Review: ‘The Walking Dead’ – ‘Slabtown’

alan-sepinwall
Senior Television Writer
11.02.14 130 Comments

AMC

A review of tonight's “The Walking Dead” coming up just as soon as I offer you a suck on my lollipop…

Last week's episode split up the main group into two smaller groups, but there was still the matter of what Carol and Daryl were up to while Rick was slaughtering the Termites, and the possibly related question of where Beth disappeared to after her day at the country club with Daryl.

“Slabtown” addresses Beth's whereabouts, and sets us up to find out how her misadventure intersected with Carol and Daryl's, with a solo spotlight episode akin to – but significantly better than – the Governor's wandering in the wilderness early last season. Carol only appears briefly at the end on a hospital gurney, and beyond that it's all Beth, all the time, as she comes to realize what a bad situation she's found herself in with Dawn and her crew of rapey fellow cops.

“The Walking Dead” has only done a handful of episodes featuring a single character that we know, and once upon a time it would have sounded ludicrous that Beth would have been one of the characters to merit such treatment. But her time in the prison and, especially, her travels with Daryl after the diaspora, turned her into a genuine character with inner strength rather than someone vaguely familiar lingering in the background waiting to be bitten. And “Slabtown” toyed nicely with that transition, since Dawn takes one look at this skinny blonde belle and assumes she's helpless, while we know better. Emily Kinney was definitely enough to carry the hour – especially paired with interesting guest stars like Christine Woods (as Dawn) and Tyler James Williams (as Noah), and inserted into this place that's like a funhouse mirror version of the time in the prison, complete with a cop running things.

The brief war with the cannibals raised the thematic question of what sorts of people are built to survive this horrible world, and how far one has to go to stay alive. “Slabtown” touched on this as well, with Dawn's misguided belief that Gorman and his pals needed to have free rein with the female “wards” in order to maintain order and keep people safe, along with Dr. Edwards setting up the death of the other doctor to protect his own position in the hospital. But Dawn is maintaining this awful status quo for the same reason that Abraham is driving Eugene to Washington, and for the same reason Bob kept smiling pretty much until he died: out of a belief that this nightmare has an end, and that everyone has to prepare for life to return to how it used to be.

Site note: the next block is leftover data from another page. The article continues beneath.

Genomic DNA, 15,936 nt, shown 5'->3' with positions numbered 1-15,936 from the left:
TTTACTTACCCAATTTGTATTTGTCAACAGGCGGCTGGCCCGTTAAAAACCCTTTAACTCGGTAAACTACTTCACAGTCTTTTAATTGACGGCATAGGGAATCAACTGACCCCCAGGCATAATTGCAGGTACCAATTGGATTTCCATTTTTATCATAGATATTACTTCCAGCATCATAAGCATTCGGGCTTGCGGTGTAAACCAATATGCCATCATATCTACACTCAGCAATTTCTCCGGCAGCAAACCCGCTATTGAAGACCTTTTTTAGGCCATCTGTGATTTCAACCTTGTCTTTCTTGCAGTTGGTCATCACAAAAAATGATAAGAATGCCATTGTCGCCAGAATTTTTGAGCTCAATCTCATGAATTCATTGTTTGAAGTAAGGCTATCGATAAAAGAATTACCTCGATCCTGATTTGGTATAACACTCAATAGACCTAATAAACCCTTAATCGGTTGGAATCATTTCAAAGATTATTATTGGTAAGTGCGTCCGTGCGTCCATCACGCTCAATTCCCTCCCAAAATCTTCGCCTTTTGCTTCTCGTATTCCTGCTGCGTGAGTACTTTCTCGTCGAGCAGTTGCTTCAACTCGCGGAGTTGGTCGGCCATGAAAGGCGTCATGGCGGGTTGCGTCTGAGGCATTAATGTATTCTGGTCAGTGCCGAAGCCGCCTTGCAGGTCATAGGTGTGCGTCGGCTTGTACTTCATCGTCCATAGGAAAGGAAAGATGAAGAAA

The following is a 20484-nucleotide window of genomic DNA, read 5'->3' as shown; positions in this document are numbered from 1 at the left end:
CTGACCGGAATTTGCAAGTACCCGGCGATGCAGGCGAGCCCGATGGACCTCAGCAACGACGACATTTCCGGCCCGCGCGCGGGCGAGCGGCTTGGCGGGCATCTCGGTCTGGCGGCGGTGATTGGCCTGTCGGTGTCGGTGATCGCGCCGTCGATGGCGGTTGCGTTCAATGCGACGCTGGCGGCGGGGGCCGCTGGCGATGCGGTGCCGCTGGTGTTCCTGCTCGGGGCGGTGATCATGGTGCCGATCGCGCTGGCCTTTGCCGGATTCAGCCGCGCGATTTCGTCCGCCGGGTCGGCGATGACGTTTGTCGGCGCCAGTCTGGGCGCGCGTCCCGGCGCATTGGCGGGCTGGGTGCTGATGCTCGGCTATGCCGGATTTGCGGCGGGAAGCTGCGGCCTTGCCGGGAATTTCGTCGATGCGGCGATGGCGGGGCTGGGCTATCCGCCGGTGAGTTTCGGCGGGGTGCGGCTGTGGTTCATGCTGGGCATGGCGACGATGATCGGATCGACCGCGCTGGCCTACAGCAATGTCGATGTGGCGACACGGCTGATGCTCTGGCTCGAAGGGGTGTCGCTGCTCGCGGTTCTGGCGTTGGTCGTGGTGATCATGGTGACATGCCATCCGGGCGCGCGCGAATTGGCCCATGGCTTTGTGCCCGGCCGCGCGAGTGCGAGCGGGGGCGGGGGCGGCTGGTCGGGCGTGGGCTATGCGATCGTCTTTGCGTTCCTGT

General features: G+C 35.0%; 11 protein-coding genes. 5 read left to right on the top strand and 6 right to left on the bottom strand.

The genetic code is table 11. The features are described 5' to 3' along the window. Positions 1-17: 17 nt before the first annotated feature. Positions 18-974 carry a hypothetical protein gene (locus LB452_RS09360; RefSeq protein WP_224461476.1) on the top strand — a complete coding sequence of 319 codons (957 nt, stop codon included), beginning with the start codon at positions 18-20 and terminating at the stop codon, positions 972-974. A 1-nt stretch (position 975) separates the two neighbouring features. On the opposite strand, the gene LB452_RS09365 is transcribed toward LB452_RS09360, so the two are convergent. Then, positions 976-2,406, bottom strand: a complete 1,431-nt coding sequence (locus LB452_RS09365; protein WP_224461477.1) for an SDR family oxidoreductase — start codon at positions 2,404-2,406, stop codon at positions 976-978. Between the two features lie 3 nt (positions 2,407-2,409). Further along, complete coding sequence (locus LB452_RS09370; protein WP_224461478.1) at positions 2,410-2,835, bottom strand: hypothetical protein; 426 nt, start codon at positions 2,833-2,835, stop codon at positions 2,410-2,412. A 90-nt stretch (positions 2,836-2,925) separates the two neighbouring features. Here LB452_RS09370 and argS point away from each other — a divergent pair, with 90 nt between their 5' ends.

It's pretty safe to assume at this point that Eugene's a fraud – and that even if he's not, circumstances (a zombie bite at the wrong time, or discovering that even the impenetrable world-saving bunker has somehow been breached and ruined) will conspire to prevent the show from having to abandon its premise. But the characters on this show have survived in the apocalypse for so long that they've either decided that this is how life is and that they have to do their best to survive it, or you can cling to the belief that if you've made it this far, it has to be for a reason, and a happy ending has to be coming. And the show hasn't necessarily picked either philosophy as the “good” one. Rick is a cynic like Gareth was; he just hasn't resorted to eating people yet. Dawn and Abraham both believe rescue is coming, but it's hard to imagine Abraham running a shop like Dawn has. Sometimes, when we see communities that resemble pre-apocalyptic life, they're benign, like Hershel's farm; others are rotten to the core like this hospital or Woodbury.

“Slabtown” was a little clumsy in spots – it took longer than intended, I think, to make clear what the male cops were doing to the women(*), and even if you accept that Shane is the world's greatest marksmanship teacher, it's absurd that Beth would be hitting so many head shots both in total darkness and then disorientingly bright sunlight – but on the whole it was another solid outing of what's been a good season so far.

(*) For those of you who happened to watch both this and “Brooklyn Nine-Nine” tonight, it was a very schizophrenic evening for lollipop references.

Before we go to the comments, it's time once again to explain how this blog's No Spoiler rule applies to this show:

1. No talking about the previews for the next episode.

2. No talking about anything else you know about upcoming episodes from other sources – and, yes, that includes anything Gimple and Kirkman have said in interviews.

3. No talking about anything that's happened in the comic that hasn't happened in the TV show yet. (Or anything that's been revealed, like character backstory and motivation.) As with “Game of Thrones,” the goal is to treat “The Walking Dead” TV show as exactly that, and not as an excuse for endless comparisons with the comics. If you want to talk about the comics, feel free to start up a discussion thread on our message boards.

With that in mind, what did everybody else think?

Alan Sepinwall may be reached at sepinwall@hitfix.com

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Alan Sepinwall has been writing about television since the mid-'90s. He's the author of "The Revolution Was Televised," about the rise of TV's new golden age, and co-author of "TV (The Book): Two Experts Pick the Greatest American Shows of All Time."

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